Director: Jon Watts
Starring: Tom Holland, Michael Keaton, Robert Downey Jr., Marisa Tomei
After a stellar cameo in Captain America: Civil War, Tom Holland’s Spider-Man gets his first solo movie with Homecoming, a surprisingly grounded story that focuses squarely on the lead character as he tries to reconcile his newfound powers with the fact that he’s clearly too young and inexperienced to become a full-fledged Avenger.
While there have been several popular big screen Spideys in recent years, Holland is perhaps the first one to truly capture real essence of the “high school” Peter Parker, with a believable innocence and geeky enthusiasm that, if his frequent social media videos are anything to go by, are deeply rooted in reality for the British actor.
I also loved the fact that director Jon Watts wisely opted not to re-tread old ground with yet another burning origin story, and while this is certainly the origin of the MCU Spidey’s journey as a superhero, the well-worn radioactive spider/Uncle Ben plot points are only broadly alluded to here.
The humour works well throughout, mainly as a result of Holland’s inherent likeability, but also due to his impressive chemistry with Jacob Batalon’s Ned. The pair feel like genuine high school friends, and while his inclusion goes against one of the comic book Spidey’s key character traits (i.e. protecting his identity at all costs to keep the ones he cares about safe for harm), the whole “guy in a chair” thing actually works rather well here.
Michael Keaton provides an impressively understated performance here as Adrian Toomes, quietly cementing his place in the upper echelon of MCU villains. That’s if you can even call “Vulture” a villain, as his actions throughout the course of the movie – however criminal they may be – are rooted in some thoroughly relatable motivations. Also, rather than chewing up the scenery (as he is sometimes prone to doing), Keaton keeps his performance on the down-low for the majority of the movie, only really cutting loose during one particularly chilling exchange with Peter near the end.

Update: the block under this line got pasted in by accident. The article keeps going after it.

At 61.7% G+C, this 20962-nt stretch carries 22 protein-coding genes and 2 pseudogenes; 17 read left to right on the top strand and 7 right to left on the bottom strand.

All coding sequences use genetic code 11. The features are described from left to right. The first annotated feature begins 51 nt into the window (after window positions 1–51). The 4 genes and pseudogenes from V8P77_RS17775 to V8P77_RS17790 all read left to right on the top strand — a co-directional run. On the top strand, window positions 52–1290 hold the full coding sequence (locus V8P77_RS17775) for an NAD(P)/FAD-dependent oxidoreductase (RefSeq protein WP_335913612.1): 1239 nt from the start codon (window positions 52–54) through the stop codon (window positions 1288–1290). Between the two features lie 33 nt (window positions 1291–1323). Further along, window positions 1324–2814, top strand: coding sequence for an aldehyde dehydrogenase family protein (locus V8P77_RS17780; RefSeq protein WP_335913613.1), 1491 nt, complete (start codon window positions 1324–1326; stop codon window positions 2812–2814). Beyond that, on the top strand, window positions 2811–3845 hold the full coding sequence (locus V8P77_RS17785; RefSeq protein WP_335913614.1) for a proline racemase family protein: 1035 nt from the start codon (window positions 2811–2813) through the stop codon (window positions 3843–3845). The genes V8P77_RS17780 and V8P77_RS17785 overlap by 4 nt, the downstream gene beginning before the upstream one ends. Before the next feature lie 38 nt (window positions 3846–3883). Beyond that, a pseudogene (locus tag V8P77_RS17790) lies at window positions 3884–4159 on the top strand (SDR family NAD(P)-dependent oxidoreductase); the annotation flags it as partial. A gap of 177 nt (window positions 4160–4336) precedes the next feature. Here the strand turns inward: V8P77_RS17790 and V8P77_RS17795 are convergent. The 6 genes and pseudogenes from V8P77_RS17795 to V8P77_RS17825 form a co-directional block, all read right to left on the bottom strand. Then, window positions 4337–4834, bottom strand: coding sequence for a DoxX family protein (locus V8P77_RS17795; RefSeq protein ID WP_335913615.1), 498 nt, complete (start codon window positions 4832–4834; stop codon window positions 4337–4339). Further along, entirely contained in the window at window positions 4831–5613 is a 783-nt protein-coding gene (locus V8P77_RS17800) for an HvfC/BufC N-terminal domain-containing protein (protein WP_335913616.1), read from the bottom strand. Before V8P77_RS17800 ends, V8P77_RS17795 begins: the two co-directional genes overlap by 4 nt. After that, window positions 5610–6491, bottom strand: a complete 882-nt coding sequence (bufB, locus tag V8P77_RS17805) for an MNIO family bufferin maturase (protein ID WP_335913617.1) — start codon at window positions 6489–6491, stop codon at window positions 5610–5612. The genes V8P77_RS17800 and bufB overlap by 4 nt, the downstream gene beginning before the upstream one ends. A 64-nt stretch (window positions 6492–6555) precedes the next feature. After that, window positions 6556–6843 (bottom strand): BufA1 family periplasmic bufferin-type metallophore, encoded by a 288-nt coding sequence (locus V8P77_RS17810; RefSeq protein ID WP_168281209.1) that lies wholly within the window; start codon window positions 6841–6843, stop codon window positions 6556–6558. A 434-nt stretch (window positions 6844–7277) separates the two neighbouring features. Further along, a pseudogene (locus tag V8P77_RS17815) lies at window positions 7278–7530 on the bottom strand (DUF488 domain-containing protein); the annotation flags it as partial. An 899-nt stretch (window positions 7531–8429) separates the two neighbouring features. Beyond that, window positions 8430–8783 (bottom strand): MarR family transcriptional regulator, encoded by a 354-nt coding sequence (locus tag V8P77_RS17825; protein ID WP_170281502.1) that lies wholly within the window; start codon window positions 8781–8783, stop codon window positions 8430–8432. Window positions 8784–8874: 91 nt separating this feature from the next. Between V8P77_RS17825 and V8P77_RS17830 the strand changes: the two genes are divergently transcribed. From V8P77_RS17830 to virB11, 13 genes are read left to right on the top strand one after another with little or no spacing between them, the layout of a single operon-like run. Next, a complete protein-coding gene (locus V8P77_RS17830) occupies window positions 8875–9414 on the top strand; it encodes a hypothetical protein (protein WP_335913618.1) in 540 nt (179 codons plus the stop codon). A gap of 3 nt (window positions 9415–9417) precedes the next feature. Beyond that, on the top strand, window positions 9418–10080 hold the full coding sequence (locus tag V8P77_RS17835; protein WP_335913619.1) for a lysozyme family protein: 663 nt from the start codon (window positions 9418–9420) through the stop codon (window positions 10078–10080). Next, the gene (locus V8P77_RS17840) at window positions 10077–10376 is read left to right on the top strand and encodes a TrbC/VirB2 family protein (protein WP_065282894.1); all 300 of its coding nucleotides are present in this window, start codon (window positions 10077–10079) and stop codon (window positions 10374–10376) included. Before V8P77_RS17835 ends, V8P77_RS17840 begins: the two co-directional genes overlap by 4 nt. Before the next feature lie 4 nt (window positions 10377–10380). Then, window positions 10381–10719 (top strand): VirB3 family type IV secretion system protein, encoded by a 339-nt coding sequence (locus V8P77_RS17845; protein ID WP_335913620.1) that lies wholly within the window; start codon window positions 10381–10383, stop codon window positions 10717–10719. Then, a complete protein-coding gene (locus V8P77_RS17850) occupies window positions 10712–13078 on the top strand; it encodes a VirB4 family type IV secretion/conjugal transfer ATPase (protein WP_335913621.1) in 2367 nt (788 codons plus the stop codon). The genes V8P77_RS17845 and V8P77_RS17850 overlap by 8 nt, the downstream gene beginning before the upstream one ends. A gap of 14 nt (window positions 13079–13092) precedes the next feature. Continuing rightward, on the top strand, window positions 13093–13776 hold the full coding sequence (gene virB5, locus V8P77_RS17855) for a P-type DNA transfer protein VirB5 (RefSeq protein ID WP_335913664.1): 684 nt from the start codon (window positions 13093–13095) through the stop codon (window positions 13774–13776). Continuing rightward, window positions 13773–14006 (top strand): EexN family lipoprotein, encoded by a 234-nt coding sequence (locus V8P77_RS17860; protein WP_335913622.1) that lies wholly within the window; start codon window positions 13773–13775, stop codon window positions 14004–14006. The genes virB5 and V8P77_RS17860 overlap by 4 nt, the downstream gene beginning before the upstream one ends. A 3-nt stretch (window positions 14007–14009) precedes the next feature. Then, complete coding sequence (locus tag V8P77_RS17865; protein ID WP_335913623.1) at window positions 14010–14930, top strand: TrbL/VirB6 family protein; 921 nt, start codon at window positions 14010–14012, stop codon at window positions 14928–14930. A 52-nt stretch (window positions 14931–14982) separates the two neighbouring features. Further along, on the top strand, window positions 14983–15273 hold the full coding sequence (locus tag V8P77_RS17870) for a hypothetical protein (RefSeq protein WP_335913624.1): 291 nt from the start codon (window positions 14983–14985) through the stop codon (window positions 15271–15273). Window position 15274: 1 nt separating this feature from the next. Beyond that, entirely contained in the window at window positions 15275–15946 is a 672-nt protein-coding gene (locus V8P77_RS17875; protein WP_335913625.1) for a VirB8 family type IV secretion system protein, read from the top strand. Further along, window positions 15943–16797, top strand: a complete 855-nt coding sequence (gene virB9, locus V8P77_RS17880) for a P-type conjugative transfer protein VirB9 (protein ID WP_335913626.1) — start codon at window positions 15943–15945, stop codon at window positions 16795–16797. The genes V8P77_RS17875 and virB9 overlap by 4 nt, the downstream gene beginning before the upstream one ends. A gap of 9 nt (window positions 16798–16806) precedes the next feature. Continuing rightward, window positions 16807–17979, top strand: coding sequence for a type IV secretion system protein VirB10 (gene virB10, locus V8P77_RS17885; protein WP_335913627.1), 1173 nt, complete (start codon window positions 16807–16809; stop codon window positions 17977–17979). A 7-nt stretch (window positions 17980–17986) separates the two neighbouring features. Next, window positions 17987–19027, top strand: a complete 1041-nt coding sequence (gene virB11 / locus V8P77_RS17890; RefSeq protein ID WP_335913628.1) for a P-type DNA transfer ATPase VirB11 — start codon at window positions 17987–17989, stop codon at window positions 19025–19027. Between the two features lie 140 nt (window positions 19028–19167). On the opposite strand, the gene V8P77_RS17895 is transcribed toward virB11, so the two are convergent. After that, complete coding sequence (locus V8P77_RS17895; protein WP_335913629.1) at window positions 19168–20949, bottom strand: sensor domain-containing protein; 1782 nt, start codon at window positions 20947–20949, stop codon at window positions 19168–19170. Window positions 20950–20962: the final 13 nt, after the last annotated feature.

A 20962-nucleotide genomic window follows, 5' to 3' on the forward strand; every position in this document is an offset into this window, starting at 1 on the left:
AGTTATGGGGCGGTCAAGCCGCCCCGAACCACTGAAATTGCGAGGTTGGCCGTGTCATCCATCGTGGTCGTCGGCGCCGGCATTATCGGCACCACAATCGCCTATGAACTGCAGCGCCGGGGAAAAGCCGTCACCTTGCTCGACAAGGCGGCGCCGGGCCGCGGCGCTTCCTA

Downey Jr. provides the most tangible link to the wider MCU, serving as less of a father figure and more of a catalyst for Peter’s growing maturity as he tries desperately to impress the “boss” to secure his Avengers membership. From the promotional material it felt like Iron Man would end up overshadowing the lead character, but Watts keeps RDJ’s performances fairly limited, only showing up when the story requires it, and keeping the focus squarely on our friendly neighbourhood web-slinger.
On the negative side of things, and in a truly puzzling situation, the film boasts probably the worst CGI of any MCU movie so far, particularly during the web-slinging scenes which feel like they’ve been cribbed from a rather poor video game cut-scene. It’s a jarring contrast for what is otherwise a fairly grounded, character-based movie, and serves to completely remove a lot of the viewer’s investment in the story as soon as the overblown and obviously CGI sequences kick in.
At the end of the day, while it doesn’t do anything too ambitious and – in the words of a certain Mister Stark – stays “close to the ground” throughout, Homecoming provides a solid introduction to what is an intensely likeable big screen Spidey, falling firmly in the middle of the MCU pack as a result.
In the fallout of Infinity War, it’s likely that Holland is going to join Benedict Cumberbatch’s Doctor Strange and Chadwick Boseman’s Black Panther in leading the MCU into its “Phase Four”, and based on what I’ve seen here, it feels like the Marvel Studios juggernaut is going to be in safe hands.